[SOLVED] can i use graphics(on board) to play games and let graphic card to encoder record or streaming?

Jan 17, 2022
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i just want to know that if i put another graphic card but i still using onboard, the pc can detect or not?
 
Most motherboards as far as I know allow both the integrated GPU and a video card to be used at the same time. However, the default option may be to use the video card only if it's detected. You'll have to go into your motherboard's UEFI settings (usually by pressing DEL, F2, or F12 on boot until it gets there, or you can do it through Windows in Settings -> Update and Security -> Recovery -> Restart Now -> Troubleshooting -> Advanced -> UEFI Settings). Each manufacturer's UEFI settings is laid out differently, but poke around enough until you see an option for which graphics you want to use.

That'll be the only hurdle. Once you have both up and running, Windows will typically use the GPU connected to the primary monitor to render games on and you can tell your recording/streaming software to use the video card.
 

COLGeek

Cybernaut
Moderator
In a typical PC, when you install a stand alone GPU, the on-board one will be disabled. This assumes that the GPU you install is working properly.

What are the specs for your system (make/model of all installed components)?
 
Jan 17, 2022
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r
In a typical PC, when you install a stand alone GPU, the on-board one will be disabled. This assumes that the GPU you install is working properly.

What are the specs for your system (make/model of all installed components)?
ryzen 5 3400g vega 11 (on) graphic card that trys to put is gt 710
 
Most motherboards as far as I know allow both the integrated GPU and a video card to be used at the same time. However, the default option may be to use the video card only if it's detected. You'll have to go into your motherboard's UEFI settings (usually by pressing DEL, F2, or F12 on boot until it gets there, or you can do it through Windows in Settings -> Update and Security -> Recovery -> Restart Now -> Troubleshooting -> Advanced -> UEFI Settings). Each manufacturer's UEFI settings is laid out differently, but poke around enough until you see an option for which graphics you want to use.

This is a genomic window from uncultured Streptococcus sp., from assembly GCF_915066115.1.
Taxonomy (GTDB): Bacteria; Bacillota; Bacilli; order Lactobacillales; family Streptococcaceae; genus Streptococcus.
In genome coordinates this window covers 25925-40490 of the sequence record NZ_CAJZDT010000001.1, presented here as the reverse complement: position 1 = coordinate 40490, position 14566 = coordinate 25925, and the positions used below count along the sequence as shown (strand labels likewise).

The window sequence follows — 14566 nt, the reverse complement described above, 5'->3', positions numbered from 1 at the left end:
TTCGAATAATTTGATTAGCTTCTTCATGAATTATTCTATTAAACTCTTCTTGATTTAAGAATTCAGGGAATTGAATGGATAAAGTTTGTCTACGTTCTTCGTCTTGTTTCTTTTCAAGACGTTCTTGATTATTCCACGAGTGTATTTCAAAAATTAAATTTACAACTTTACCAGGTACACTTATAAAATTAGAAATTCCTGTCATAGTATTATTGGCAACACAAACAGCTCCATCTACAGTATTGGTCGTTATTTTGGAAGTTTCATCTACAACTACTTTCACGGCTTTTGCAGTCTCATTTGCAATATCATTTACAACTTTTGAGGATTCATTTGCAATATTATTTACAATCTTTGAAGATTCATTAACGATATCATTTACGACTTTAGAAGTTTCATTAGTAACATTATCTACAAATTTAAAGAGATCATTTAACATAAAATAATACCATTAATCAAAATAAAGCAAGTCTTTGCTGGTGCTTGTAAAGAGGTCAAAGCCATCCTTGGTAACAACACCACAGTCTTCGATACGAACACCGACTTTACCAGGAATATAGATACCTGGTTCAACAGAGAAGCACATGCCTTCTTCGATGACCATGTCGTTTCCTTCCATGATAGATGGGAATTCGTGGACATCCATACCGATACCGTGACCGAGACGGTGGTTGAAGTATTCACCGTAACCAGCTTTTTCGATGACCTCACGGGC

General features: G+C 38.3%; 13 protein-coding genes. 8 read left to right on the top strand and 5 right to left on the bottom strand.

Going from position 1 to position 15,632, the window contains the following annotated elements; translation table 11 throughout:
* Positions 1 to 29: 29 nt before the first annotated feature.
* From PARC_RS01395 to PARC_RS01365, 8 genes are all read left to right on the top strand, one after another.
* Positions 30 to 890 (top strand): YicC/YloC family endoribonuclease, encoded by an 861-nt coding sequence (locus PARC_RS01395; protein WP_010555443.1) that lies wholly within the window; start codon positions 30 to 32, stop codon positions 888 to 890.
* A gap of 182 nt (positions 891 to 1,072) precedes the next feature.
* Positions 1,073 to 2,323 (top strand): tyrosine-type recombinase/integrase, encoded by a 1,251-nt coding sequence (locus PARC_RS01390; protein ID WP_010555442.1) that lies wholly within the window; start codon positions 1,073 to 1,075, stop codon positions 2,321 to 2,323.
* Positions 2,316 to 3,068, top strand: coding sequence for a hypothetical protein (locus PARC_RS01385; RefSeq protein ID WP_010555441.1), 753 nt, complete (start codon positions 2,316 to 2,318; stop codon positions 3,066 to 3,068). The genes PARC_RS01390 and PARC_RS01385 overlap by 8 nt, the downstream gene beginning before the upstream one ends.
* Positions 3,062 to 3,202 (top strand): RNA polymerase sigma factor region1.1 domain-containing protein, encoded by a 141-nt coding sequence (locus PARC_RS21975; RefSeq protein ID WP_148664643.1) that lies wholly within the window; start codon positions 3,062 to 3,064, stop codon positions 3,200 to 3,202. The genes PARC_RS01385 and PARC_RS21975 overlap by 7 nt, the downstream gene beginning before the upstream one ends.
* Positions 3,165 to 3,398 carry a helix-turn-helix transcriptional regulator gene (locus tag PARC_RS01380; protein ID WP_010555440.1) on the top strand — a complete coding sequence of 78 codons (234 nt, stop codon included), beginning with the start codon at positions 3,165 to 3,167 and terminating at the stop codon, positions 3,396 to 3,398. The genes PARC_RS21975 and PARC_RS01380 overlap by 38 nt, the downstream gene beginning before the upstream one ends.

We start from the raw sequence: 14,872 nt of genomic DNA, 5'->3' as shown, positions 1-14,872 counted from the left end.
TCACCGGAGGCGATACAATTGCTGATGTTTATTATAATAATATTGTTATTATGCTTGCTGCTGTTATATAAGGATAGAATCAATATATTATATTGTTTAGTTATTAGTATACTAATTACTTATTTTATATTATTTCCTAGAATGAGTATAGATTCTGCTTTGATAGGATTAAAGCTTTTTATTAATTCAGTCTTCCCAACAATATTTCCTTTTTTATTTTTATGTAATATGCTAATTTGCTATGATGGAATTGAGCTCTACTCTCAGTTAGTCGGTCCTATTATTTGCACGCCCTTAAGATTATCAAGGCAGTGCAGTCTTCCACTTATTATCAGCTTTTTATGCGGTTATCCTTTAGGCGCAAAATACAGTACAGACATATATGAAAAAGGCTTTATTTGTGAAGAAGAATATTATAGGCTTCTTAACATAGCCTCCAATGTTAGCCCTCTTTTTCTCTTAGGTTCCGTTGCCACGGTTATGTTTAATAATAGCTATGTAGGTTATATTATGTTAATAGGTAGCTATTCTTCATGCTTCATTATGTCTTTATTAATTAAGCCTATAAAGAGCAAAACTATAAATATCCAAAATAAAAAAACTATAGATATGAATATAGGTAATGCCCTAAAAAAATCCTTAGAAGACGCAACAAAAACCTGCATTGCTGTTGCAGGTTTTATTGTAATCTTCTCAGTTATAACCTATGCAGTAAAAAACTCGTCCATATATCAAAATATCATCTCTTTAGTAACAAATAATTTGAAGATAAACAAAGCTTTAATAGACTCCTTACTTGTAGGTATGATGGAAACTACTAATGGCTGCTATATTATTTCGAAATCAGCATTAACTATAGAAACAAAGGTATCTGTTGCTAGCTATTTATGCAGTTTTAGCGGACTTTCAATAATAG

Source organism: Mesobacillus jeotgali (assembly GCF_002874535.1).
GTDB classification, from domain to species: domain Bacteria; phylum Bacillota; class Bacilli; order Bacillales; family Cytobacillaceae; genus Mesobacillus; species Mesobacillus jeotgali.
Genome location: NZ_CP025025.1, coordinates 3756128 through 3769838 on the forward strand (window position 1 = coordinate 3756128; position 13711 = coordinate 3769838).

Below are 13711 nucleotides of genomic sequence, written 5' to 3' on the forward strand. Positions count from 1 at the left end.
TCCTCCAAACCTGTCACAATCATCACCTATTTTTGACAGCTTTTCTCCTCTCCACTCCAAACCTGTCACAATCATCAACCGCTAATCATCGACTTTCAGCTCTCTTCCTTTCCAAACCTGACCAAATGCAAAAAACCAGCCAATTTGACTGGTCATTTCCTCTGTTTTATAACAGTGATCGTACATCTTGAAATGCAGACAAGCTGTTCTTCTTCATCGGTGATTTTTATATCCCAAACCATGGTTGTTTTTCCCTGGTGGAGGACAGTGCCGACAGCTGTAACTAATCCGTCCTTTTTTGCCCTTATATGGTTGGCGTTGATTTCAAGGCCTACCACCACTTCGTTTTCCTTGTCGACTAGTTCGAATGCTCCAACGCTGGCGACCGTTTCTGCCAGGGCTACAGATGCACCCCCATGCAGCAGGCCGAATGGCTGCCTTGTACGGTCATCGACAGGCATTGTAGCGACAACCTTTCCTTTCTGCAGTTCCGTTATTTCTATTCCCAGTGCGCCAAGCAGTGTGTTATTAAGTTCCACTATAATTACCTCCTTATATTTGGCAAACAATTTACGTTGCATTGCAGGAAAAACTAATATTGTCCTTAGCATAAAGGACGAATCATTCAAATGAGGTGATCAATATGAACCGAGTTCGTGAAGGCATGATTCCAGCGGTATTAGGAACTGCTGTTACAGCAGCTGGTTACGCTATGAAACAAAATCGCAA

That'll be the only hurdle. Once you have both up and running, Windows will typically use the GPU connected to the primary monitor to render games on and you can tell your recording/streaming software to use the video card.
 

InvalidError

Titan
Moderator
If you have a low-VRAM GPU, you can also use Windows Graphics settings page to steer applications (ex.: web browsers) onto the IGP to conserve GPU memory while still allowing hardware acceleration.

BTW, the Ryzen 3400G's IGP is about 3X as fast as the GT710, so you should only use the GT710 if you need extra video outputs.
 
Jan 17, 2022
5
0
10
0
If you have a low-VRAM GPU, you can also use Windows Graphics settings page to steer applications (ex.: web browsers) onto the IGP to conserve GPU memory while still allowing hardware acceleration.

BTW, the Ryzen 3400G's IGP is about 3X as fast as the GT710, so you should only use the GT710 if you need extra video outputs.
ty so much for advice sir
 
Jan 17, 2022
5
0
10
0
Most motherboards as far as I know allow both the integrated GPU and a video card to be used at the same time. However, the default option may be to use the video card only if it's detected. You'll have to go into your motherboard's UEFI settings (usually by pressing DEL, F2, or F12 on boot until it gets there, or you can do it through Windows in Settings -> Update and Security -> Recovery -> Restart Now -> Troubleshooting -> Advanced -> UEFI Settings). Each manufacturer's UEFI settings is laid out differently, but poke around enough until you see an option for which graphics you want to use.

That'll be the only hurdle. Once you have both up and running, Windows will typically use the GPU connected to the primary monitor to render games on and you can tell your recording/streaming software to use the video card.
ok i gnna try it thank sir
 

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